Systematic batch effects that induce missingness in parts of the sample will induce correlation between the patterns of missing data that different individuals display. One approach to detecting correlation in these patterns, that might possibly idenity such biases, is to cluster individuals based on their identity-by-missingness (IBM). This approach use exactly the same procedure as the IBS clustering for population stratification, except the distance between two individuals is based not on which (non-missing) allele they have at each site, but rather the proportion of sites for which two individuals are both missing the same genotype.

To use this option:
plink --file data --cluster-missing

which creates the files:
which have similar formats to the corresponding IBS clustering files. Specifically, the plink.mdist.missing file can be subjected to a visualisation technique such as multidimensinoal scaling to reveal any strong systematic patterns of missingness.

Note The values in the .mdist file are distances rather than similarities, unlike for standard IBS clustering. That is, a value of 0 means that two individuals have the same profile of missing genotypes. The exact value represents the proportion of all SNPs that are discordantly missing (i.e. where one member of the pair is missing that SNP but the other individual is not).

The other constraints (significance test, phenotype, cluster size and external matching criteria) are not used during IBM clustering. Also, by default, all individuals and all SNPs are included in an IBM clustering analysis, unlike IBS clustering, i.e. even individuals or SNPs with very low genotyping, or monomorphic alleles. By explicitly specifying --mind or --geno or --maf certain individuals or SNPs can be excluded (although the default is probably what is usually required for quality control procedures).

Test of missingness by case/control status

To obtain a missing chi-sq test (i.e. does, for each SNP, missingness differ between cases and controls?), use the option:
plink --file mydata --test-missing

which generates a file
which contains the fields
     CHR         Chromosome number
     SNP         SNP identifier
     F_MISS_A    Missing rate in cases
     F_MISS_U    Missing rate in controls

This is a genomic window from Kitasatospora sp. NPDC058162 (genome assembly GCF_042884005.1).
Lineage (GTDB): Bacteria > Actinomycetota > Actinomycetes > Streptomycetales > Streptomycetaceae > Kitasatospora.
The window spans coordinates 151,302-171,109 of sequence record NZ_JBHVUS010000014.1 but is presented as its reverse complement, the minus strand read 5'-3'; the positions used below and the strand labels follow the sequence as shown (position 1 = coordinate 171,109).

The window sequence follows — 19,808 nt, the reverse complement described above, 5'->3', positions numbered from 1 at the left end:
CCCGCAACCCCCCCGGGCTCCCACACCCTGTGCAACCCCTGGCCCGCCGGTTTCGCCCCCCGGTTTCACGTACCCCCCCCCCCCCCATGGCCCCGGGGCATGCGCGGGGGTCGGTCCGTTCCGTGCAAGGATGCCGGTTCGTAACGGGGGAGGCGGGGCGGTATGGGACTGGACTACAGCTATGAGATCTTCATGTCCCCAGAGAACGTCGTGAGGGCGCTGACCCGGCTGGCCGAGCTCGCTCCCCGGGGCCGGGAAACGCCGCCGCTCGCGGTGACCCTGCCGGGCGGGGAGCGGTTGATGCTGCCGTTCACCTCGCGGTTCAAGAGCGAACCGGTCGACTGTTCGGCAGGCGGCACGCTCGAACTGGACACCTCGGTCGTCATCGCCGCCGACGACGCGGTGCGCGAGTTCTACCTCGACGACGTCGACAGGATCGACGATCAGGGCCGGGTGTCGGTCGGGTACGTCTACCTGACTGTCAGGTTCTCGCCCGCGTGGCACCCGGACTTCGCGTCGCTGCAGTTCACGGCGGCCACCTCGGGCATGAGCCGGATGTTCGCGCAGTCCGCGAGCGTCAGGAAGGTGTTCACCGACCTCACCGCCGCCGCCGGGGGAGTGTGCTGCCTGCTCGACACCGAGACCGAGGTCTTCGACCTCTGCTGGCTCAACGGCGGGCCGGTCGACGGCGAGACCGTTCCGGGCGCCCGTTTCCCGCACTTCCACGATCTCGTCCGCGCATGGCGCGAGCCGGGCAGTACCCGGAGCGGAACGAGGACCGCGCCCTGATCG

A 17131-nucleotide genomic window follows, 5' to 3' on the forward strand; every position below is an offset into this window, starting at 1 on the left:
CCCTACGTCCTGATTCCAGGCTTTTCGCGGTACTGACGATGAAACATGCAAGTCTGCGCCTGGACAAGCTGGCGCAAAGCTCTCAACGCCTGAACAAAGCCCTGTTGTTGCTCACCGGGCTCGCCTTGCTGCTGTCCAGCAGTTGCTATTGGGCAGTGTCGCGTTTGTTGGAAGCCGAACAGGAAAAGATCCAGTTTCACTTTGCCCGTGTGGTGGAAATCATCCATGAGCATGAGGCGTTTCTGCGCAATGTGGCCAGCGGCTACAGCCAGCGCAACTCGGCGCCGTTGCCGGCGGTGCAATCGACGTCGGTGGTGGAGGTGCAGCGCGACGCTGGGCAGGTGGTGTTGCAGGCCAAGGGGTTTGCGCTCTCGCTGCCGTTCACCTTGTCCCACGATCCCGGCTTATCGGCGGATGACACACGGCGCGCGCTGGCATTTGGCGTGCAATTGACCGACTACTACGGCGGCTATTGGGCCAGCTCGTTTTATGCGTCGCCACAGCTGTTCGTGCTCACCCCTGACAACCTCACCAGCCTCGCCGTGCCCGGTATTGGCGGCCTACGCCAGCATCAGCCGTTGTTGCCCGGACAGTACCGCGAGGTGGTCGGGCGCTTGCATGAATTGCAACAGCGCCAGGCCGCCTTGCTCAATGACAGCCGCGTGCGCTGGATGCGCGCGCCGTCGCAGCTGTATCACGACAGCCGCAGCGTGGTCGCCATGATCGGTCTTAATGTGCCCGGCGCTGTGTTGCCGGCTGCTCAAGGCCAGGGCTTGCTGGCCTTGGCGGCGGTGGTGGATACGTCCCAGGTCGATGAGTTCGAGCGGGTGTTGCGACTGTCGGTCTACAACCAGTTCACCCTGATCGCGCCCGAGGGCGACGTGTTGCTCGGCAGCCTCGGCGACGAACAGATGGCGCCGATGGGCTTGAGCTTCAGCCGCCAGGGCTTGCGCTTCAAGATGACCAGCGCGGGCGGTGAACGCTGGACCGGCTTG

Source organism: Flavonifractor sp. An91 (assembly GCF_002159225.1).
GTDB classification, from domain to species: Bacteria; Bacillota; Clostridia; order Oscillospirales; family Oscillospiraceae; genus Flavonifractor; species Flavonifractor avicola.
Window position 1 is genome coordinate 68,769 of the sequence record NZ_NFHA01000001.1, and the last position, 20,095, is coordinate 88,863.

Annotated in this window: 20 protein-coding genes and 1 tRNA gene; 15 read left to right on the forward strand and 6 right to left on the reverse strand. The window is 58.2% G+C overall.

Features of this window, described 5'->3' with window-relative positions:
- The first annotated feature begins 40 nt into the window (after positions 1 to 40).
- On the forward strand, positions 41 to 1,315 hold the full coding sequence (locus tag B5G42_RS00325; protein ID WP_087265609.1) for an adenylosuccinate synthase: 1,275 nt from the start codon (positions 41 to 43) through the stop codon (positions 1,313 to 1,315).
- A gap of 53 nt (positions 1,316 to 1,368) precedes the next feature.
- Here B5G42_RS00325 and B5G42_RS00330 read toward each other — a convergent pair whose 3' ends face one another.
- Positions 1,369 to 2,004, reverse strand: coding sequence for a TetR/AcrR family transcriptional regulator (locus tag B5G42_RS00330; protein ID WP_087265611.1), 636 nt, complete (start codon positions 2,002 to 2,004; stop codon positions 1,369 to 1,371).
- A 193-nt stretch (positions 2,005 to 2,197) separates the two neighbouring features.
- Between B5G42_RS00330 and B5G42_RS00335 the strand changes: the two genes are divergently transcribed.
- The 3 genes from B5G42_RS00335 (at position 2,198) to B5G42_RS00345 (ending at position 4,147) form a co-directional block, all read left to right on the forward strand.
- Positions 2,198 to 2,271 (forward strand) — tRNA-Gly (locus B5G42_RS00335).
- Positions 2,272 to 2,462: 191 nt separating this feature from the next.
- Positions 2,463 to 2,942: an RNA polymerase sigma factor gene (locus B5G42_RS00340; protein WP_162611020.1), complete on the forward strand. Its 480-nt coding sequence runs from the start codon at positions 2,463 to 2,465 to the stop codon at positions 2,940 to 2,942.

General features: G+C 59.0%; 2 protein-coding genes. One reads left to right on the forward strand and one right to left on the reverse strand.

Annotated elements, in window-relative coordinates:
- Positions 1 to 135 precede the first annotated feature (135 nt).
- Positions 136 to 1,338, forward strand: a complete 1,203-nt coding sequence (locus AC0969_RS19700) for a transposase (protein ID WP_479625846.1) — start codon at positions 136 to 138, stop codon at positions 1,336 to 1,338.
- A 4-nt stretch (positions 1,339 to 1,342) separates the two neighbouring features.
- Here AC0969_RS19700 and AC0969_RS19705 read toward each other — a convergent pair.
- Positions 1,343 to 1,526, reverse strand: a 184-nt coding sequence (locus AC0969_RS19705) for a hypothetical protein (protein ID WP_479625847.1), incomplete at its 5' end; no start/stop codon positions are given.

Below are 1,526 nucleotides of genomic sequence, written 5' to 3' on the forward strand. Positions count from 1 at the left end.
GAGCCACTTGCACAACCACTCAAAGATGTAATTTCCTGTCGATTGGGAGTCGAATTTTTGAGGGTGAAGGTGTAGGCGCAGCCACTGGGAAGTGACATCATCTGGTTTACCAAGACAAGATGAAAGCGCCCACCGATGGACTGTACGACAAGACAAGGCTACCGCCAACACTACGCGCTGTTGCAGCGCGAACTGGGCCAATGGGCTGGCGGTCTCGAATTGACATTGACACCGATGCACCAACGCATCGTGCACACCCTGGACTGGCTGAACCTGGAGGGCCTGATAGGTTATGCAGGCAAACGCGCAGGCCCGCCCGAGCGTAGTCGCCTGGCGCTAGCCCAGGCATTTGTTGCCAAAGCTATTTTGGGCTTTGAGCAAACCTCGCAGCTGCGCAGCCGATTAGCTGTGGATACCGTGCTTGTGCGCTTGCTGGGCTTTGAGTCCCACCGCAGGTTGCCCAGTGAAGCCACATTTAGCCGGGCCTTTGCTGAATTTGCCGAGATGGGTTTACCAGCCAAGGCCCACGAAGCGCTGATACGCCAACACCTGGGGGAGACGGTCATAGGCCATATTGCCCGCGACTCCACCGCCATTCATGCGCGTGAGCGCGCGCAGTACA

P           Asymptotic p-value (Fisher's exact test)
The actual counts of missing genotypes are available in the plink.lmiss file, which is generated by the --missing option.

Note This test is only applicable to case/control data.

Haplotype-based test for non-random missing genotype data

The previous test asks whether genotypes are missing at random or not with respect to phenotype. This test asks whether or not genotypes are missing at random with respect to the true (unobserved) genotype, based on the observed genotypes of nearby SNPs.

Note This test assumes dense SNP genotyping such that flanking SNPs are typically in LD with each other. Also bear in mind that a negative result on this test may simply reflect the fact that there is little LD in the region.

This test works by taking a SNP at a time (the 'reference' SNP) and asking whether haplotype formed by the two flanking SNPs can predict whether or not the individual is missing at the reference SNP. The test is a simple haplotypic case/control test, where the phenotype is missing status at the reference SNP. If missingness at the reference is not random with respect to the true (unobserved) genotype, we may often expect to see an association between missingness and flanking haplotypes.

Note Again, just because we might not see such an association does not necessarily mean that genotypes are missing at random -- this test has higher specificity than sensitivity. That is, this test will miss a lot; but, when used as a QC screening tool, one should pay attention to SNPs that show highly significant patterns of non-random missingness.

This option is run with the command:
plink --file data --test-mishap

which generates an output file called
which has the fields
     LOCUS        Reference SNP
     HAPLOTYPE    Flanking haplotype, or heterozygosity
     F_0          Frequency of HAPLOTYPE if missing reference SNP
     F_1          Frequency of HAPLOTYPE if not missing reference SNP
     M_H1         N missing/not missing for HAPLOTYPE
     M_H2         N missing/not missing for not-HAPLOTYPE
     CHISQ        Chisquare test for non-random missingness
     P            Asymptotic p-value
     SNPS         Identifier for flanking SNPs
The HAPLOTYPE typically represents each two-SNP flanking haplotype (i.e. not including the reference SNP itself); each reference SNP will also have a row labelled HETERO in this column, which means we are testing whether or not being heterozygous for the flanking haplotypes (which would, under many sets of haplotype frequencies, increase the chance of being heterozygous for the reference SNP). SNPs with no or very little missing genotype data are skipped. Only haplotypes above the --maf threshold are used in analysis.